Sunday, May 19, 2013
By DENNIS PERKINS
When I was a kid, I was a movie freak. (Try to hide your astonishment.)
COMING TO LOCAL SCREENS
BATES COLLEGE, Lewiston
Monday and Wednesday: "Belvedere" and "The Light Thief." Bates' Global Lens Film Series continues with two films intended to bring an international perspective to Maine film fans. In "Belvedere," a widow living in a Bosnian refugee camp searches for the remains of her husband and son, and her nephew's desire to move on with his life. In "The Light Thief," a small-town electrician tries to reconcile his innate decency with the possibly corrupt attempts of a wealthy developer to bring wind power to his Krygyzstan village.
SPACE GALLERY, Portland
Wednesday: "Agadez, the Music and the Rebellion." This documentary, about legendary Saharan Africa guitarist Omara Moctar, aka "Bombino," is coming to Space just in time to get Portland music fans all fired up to see the man himself when he performs at the University of Southern Maine Portland campus on April 4.
I devoured movies on TV and in the theater (this was before VHS -- did I mention I'm old?) with a ravenous hunger; when we got this newfangled thing called "cable," I'm pretty sure I didn't leave the house for a year.
And in all those thousands of hours watching anything I could get my eyeballs on, I, like most kids, saw what I wanted to be: Cowboys, spacemen, whip-wielding archaeologists or maybe the impossibly cool actors who played them.
But it never occurred to me to add "director" to my future plans.
Sure, some families might have had a huge, clunky video camera or an old Super 8 gathering dust, but my frame of reference at the time didn't include being the guy who actually made movies. Now, however, there's cheap, easy-to-use technology all around, and virtually any kid has access to something he or she can use to make a homemade movie.
Directing a film is a vocation or a dream that's as real to modern children as any other.
Enter the first Portland Children's Film Festival, a four-day (March 29 to April 1) celebration of young filmmakers from around the world.
The festival was conceived by parents and teachers at Portland's East End Community School and designed, as explains East End principal Marcia Gendron, "by parents and staff to enhance our extended learning program, which promotes learning linked to the arts."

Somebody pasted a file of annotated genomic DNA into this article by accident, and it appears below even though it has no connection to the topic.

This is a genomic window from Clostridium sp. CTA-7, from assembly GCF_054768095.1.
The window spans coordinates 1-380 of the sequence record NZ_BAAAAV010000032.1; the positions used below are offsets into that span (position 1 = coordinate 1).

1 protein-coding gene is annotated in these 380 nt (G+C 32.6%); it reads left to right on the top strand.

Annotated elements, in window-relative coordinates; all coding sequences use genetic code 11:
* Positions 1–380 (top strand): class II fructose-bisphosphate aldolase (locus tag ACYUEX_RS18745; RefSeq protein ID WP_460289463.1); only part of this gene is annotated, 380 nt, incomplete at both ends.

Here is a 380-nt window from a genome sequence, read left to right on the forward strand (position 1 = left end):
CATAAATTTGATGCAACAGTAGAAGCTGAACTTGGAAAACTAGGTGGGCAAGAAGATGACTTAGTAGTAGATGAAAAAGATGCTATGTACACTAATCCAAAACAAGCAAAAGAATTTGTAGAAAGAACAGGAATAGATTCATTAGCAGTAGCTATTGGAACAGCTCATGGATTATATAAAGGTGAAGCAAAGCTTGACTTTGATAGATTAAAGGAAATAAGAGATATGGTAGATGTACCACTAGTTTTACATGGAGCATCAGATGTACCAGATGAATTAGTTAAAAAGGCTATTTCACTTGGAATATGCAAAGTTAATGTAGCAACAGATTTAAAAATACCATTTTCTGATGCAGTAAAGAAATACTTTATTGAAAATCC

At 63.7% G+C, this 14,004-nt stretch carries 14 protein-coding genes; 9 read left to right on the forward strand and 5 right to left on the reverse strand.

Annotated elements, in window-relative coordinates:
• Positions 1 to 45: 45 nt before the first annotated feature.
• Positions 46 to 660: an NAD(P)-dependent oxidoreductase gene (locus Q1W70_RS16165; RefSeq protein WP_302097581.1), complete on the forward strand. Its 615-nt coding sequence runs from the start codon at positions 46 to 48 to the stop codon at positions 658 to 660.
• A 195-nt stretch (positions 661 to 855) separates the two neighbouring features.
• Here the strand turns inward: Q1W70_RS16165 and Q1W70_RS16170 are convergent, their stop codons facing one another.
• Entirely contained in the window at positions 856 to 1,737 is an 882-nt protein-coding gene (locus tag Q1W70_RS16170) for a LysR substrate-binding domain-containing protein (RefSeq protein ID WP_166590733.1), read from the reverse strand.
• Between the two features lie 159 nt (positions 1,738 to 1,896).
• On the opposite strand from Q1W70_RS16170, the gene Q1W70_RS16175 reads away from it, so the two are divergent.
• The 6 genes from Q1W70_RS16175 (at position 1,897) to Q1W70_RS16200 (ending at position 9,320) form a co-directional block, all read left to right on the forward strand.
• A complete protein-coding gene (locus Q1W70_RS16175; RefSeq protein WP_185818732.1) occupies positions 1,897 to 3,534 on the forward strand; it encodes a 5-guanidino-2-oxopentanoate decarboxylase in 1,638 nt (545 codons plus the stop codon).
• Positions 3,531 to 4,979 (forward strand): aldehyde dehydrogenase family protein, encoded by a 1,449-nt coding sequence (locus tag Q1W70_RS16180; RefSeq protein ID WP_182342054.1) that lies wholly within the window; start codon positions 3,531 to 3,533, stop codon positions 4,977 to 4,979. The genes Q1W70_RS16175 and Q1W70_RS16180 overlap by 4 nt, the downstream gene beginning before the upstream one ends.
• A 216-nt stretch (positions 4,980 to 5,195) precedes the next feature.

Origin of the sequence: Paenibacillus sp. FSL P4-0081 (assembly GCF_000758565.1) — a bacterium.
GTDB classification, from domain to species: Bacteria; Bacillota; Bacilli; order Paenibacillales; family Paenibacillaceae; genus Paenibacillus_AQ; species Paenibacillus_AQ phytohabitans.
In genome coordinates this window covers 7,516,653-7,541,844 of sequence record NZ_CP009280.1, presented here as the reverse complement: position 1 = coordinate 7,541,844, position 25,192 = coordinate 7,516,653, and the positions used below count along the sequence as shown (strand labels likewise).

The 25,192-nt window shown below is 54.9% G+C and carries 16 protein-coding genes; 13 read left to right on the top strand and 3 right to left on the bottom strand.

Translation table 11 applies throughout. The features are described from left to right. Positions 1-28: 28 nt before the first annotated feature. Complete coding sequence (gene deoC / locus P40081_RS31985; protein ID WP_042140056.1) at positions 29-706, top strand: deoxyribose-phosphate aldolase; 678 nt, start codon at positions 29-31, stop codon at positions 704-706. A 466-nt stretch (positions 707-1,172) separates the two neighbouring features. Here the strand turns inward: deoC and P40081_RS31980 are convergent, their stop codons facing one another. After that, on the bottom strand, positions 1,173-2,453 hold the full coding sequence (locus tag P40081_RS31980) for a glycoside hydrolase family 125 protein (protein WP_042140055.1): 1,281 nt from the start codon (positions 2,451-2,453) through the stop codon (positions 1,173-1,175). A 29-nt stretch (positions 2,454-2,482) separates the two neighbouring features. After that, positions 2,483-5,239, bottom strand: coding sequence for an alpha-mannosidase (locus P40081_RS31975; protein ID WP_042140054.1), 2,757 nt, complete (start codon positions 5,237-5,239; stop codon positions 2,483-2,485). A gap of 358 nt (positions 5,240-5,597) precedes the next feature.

"So our planning team looked at what assets from the community we could bring to it," Gendron said. "It's really representative of the diversity of our school."
To that end, the festival (portlandchildrensfilmfestival.com) will show movies from around the world that highlight the experiences of children from many countries, such as the acclaimed animated films "The Secret of Kells" from Ireland and "Azur and Asmar" from France, as well as collections of international kid-made films and the "About ME" film series, which features Maine children with global roots.
In addition, the PCFF will be hosting filmmaking workshops by staff and students of Southern Maine Community College's Film Department on topics such as introductory filmmaking and film analysis, special effects, lighting, animation and more.
For young Portland filmmakers, there's also a chance to show what they can do right now in the PCFF's Young Filmmakers Contest. Open to all Portland residents ages 4 to 11, the contest will bring Portland's youngest directors and actors to the big screen with a red-carpet premiere at the Nickelodeon Cinema on March 29.
Adult advisers are allowed, but the films must be genuinely student-made. (Hint to parents: Kids, as a rule, don't have access to a green screen or Skywalker Ranch editing facilities.)
According to Gendron, finding children interested in making films shouldn't be hard.
"We're just offering children the opportunity to be creative to use their talent, and with the popularity and interest in this medium and access to the technology, it's something they're very comfortable with," she said.
Submissions are due a week from today (March 15), but that's OK, kid -- any good director knows how to work up against a deadline.
Dennis Perkins is a Portland-based freelance writer.